On the early morning of Nov. 9, Americans woke up to find the drug policy landscape radically altered. As a result of the referendums held simultaneously with the presidential election, California, Nevada, Massachusetts, and Maine passed laws to legalize the recreational use of marijuana. North Dakota, Montana, Arkansas, and Florida voted for medical marijuana bills. Thus, cannabis use became legal in 30 states.
Until recently, the legal purchase of marijuana for recreational purposes was possible only in Colorado, Washington, Oregon, and Alaska, and although half of the states in the country approved the use of medical cannabis, its full decriminalization seemed to be a matter of the very distant future.
Just six years ago, California rejected a ballot initiative to allow the sale and use of the recreational form of the drug. Now, marijuana supporters have achieved impressive results. The most populous state with the sixth largest economy in the world, California, intends to allow any resident 21 years old or older to purchase up to one ounce of the drug. Moreover, Californians can legally grow up to six plants. The state expects to get a considerable profit by setting a 15 percent tax on marijuana sales. The legal cannabis industry could generate roughly $22 billion in annual sales across the United States within four years.
At the same time, there is a cause for concern over what President-elect Donald Trump could mean for marijuana. Will his administration go against the wish of the voters in a growing number of states?
Recently, Trump has supported the state’s rights to choose how to legislate medical cannabis but has not expressly called for full legalization. Given his most recent statements about the issue, the widespread popularity of legalization, and the expected profit from the sale of marijuana, most cannabis reformers and industry leaders believe Trump to take a hands-off approach.
Anyway, a legalization advocacy group Marijuana Majority has decided not to procrastinate—the activists have immediately launched a post-election petition calling on Trump to keep his marijuana pledge and to ensure federal government’s respect for the right of states to enact their own marijuana policies.
Regardless of what happens at the state level, all forms of cannabis remain illegal under federal law. The Obama administration officially adopted the policy of noninterference with state marijuana laws as outlined in a 2013 memorandum by then-Deputy Attorney General James Cole. In this memo, the Department of Justice pointed out that most of the drug enforcement was carried out not by federal but state and local authorities. The department’s position is described as the one that would exercise “prosecutorial discretion” as long as state legalization efforts did not threaten certain federal priorities: preventing driving under the marijuana influence, keeping the drug out of the hands of minors, and preventing growing operations on federal lands.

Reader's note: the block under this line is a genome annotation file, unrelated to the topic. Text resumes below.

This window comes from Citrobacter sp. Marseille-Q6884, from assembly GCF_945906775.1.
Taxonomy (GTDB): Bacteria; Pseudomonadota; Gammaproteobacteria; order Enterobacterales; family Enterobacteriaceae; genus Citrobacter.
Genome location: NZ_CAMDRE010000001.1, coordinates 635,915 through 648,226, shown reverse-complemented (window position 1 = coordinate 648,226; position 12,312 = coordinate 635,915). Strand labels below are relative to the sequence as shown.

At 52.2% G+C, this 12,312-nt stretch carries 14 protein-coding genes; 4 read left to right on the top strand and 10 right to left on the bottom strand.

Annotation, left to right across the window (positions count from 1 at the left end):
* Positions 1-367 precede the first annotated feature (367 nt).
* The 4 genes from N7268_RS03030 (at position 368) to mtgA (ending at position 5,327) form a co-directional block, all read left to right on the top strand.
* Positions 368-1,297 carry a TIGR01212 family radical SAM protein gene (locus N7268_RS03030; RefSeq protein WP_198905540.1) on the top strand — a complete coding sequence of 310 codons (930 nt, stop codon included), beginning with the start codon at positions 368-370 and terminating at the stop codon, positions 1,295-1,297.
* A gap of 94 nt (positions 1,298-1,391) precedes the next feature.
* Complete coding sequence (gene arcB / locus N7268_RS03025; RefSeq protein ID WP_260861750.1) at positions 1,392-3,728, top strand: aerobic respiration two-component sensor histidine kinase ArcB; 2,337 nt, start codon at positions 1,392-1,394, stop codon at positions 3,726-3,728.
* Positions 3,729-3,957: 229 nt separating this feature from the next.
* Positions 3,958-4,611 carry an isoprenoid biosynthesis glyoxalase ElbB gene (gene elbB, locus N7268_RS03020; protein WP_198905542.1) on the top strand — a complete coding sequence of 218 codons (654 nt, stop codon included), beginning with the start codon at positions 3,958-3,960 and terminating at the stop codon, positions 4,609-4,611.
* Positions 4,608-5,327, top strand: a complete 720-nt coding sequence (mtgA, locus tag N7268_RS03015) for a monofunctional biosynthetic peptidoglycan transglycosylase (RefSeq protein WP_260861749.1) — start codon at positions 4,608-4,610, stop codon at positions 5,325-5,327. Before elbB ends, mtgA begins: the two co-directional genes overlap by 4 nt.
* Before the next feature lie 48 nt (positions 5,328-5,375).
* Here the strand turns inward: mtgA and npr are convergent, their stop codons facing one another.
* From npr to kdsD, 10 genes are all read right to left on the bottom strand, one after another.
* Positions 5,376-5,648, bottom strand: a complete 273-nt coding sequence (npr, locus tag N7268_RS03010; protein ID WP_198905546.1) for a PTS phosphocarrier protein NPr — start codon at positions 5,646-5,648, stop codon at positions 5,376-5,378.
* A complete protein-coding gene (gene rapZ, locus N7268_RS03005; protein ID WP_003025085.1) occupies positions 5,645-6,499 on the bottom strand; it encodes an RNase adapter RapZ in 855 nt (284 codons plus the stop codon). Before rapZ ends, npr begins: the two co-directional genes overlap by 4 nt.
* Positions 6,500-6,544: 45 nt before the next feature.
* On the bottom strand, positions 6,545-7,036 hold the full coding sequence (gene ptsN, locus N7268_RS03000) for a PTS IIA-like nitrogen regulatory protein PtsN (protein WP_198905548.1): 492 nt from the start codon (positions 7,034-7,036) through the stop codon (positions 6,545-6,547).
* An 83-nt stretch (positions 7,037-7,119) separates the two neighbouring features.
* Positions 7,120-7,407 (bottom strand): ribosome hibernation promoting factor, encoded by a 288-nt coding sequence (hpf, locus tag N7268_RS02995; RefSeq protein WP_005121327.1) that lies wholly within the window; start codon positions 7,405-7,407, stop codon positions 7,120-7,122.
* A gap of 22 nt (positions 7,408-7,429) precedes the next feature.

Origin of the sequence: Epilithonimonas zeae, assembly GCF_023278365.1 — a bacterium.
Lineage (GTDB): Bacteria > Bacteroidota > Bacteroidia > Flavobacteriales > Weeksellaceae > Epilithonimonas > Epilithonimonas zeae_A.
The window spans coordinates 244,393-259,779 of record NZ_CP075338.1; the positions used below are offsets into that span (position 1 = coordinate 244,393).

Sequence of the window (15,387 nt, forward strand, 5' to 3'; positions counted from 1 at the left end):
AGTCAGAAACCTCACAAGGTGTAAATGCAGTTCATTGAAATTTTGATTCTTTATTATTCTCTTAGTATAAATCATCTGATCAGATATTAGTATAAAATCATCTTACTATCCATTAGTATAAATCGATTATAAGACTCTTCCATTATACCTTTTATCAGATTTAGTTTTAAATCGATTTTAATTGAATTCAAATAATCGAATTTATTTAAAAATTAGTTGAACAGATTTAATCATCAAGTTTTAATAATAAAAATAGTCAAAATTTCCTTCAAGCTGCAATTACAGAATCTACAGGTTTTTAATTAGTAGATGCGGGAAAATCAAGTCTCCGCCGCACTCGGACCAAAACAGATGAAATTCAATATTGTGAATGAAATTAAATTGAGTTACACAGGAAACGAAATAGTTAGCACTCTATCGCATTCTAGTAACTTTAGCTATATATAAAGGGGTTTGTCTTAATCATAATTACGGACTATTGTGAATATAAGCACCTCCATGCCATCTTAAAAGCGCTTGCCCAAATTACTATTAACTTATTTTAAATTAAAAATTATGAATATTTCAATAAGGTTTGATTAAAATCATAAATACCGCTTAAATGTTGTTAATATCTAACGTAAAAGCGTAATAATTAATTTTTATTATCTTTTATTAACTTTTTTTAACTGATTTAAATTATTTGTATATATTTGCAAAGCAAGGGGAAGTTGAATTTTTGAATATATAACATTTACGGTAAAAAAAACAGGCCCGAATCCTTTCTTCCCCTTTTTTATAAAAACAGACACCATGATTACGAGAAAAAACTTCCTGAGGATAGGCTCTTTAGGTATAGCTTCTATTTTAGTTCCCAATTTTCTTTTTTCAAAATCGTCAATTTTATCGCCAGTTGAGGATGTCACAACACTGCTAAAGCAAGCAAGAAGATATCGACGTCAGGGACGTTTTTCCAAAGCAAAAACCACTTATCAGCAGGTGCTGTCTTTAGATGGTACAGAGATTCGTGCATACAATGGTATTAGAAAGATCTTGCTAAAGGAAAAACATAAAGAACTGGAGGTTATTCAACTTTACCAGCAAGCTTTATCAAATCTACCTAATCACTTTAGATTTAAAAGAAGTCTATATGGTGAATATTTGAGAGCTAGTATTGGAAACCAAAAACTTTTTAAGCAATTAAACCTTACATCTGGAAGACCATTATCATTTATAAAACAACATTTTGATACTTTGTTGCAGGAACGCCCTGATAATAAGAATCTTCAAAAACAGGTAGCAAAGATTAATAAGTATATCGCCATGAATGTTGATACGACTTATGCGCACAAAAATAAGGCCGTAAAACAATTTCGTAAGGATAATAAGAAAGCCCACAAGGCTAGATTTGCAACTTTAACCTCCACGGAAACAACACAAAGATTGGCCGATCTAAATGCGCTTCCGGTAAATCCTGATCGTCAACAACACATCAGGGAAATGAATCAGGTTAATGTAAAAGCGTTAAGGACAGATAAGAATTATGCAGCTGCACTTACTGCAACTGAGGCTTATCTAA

Yet, there is a number of reasons to expect that the federal drug policy could have a negative effect on the willingness of states to move forward with the legalization. While Trump has sent mixed signals, many in his inner circles are not big fans of cannabis legalization. Thus, the problem is probably not going to be the new President, but the people Trump will likely appoint to his cabinet. Four words stoke angst at the moment: Attorney General Rudy Giuliani. The former New York City major is one of the most ardent opponents of the marijuana legalization movement.
There is no telling, though, whether the Republican administration will impede the marijuana legalization. Vice President-elect Mike Pence is known as a proponent of increasing penalties for the possession of the drug, a few others close to Trump are also anti-pot.
However, many experts believe that opposing marijuana reform would pose colossal problems for the Trump administration. With 65 million people living in states that have given the green light to cannabis legalization, any federal crackdown could have significant political costs. Cannabis is a $6 billion-a-year business, projected to triple as the new states set up their infrastructures. The latest Gallup poll suggests that sixty percent of Americans support full legalization, while 89 percent believe marijuana should be available for medical use. Even assuming that the new administration will try to stop the progress cannabis reform has made over the past decade, the market for legal weed is not going anywhere. The momentum the industry is experiencing is not easy to knock off course.
“In terms of marijuana and legalization, I think that should be a state issue, state-by-state,” Trump said last October. We hope that you are going to keep your promises, Mr. President.